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Trip to the Game in NFL Starts With a Trip to the Bank

There’s nothing like a day at the football stadium. The only problem is, it’s getting so fans have to make choices, like buying tickets for the family to see an NFL game or paying the mortgage.

Ron Reid of the Philadelphia Inquirer said personal license fees and high-priced season tickets make pro football an expensive proposition. David Modell, son of Baltimore Raven owner Art Modell, said recently that the strength of the NFL is “not corporate cocktail parties” but “fathers and mothers bringing their sons and daughters to the games.”

Baloney, said Reid, who termed Modell “dim-witted,” considering ticket prices.

Wrote Reid: “Every family of four we know of is only too eager to pony up $4,000-plus for the right to spend another $1,600 or so on season tickets for games played in a facility built with their tax dollars.”

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Add Baltimore: Quoth the Ravens, “Charge ever more.” The average ticket price for the new Ravens will be $40.05, compared to $32.61 last year when the team was the Cleveland Browns.

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Trivia time: How many National League 20-game winners were there 30 years ago, in the 1966 season?

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Hail, hail: The weather has been pretty good in Paris for the French Open, but it wasn’t so great for tennis the week before in Dusseldorf, Germany. Pete Sampras didn’t mind, although he did have one small complaint.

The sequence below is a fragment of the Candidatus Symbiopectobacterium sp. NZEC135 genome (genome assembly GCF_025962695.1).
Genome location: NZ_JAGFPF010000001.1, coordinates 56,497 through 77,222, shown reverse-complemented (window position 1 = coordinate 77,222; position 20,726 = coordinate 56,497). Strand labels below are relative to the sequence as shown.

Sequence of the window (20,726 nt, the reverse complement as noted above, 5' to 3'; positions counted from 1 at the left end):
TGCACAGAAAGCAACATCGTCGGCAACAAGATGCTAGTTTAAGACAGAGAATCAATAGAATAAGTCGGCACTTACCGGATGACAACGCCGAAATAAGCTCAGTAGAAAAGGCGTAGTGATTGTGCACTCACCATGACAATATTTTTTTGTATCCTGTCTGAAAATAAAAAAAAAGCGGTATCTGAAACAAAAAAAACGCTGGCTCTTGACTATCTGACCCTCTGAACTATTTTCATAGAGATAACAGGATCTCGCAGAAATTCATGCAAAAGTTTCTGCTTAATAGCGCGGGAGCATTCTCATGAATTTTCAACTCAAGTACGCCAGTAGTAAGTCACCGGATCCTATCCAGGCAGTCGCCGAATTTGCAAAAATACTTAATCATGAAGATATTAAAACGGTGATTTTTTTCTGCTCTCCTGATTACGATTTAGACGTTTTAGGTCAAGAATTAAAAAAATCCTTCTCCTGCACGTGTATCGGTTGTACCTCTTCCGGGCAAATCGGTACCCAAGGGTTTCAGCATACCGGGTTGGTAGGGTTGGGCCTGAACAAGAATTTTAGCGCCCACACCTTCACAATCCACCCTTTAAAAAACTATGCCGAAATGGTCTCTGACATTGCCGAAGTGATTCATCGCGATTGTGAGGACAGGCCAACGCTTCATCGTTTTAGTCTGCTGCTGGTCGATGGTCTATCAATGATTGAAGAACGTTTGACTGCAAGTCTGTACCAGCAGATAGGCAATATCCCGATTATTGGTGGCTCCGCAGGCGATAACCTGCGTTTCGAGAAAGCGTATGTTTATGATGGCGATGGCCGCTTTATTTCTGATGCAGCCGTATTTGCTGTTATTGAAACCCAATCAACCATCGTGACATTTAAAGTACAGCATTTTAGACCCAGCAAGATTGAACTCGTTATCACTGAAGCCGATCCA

“The only problem was when I got hail in my eye,” he said.

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Simply irresisti-Bull: Utah. Seattle. Utah. Seattle. Boy, it sure must be driving those poor Chicago Bulls batty, wondering which team they will be facing in the NBA finals. Uh, not really, not with the really important stuff happening.

“We’re just happy to see the sun shining in Chicago,” Bill Wennington said.

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And usually hit it: Pittsburgh Pirate coach Rich Donnelly sees no reason to have catchers or plate umpires at that launching pad in Denver, otherwise known as Coors Field.

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And why is that?

“Because everybody swings at everything,” he said.

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Darn it: Reporters probably are going to have to cross usually outspoken George Karl of Seattle off their lists as “most quotable coach” now that he has a new philosophy about interviews.

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“I think before I talk now,” he said.

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Try an extension cord: Pitcher Terry Mulholland of the Philadelphia Phillies has a lifetime batting average of .083, but he has hit two home runs--one to center field and one to left. Mulholland told Jayson Stark of the Philadelphia Inquirer his goal is to hit one to right “to show I have power to all fields.”

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Trivia answer: Five--Sandy Koufax, 27-9; Juan Marichal, 25-6; Gaylord Perry, 21-8; Bob Gibson, 21-12; Chris Short, 20-10.

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And finally: Golfer Hale Irwin’s nephew, Heath Irwin, was the fourth-round draft pick of the New England Patriots. He said he was sickly as a child and that doctors told his parents he’d be lucky to grow to 5 feet 10.

“I was so tiny they held me back in the first grade because they were afraid I was too small,” he said.

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Irwin is a 6-3, 292-pound All-American offensive lineman from Colorado.


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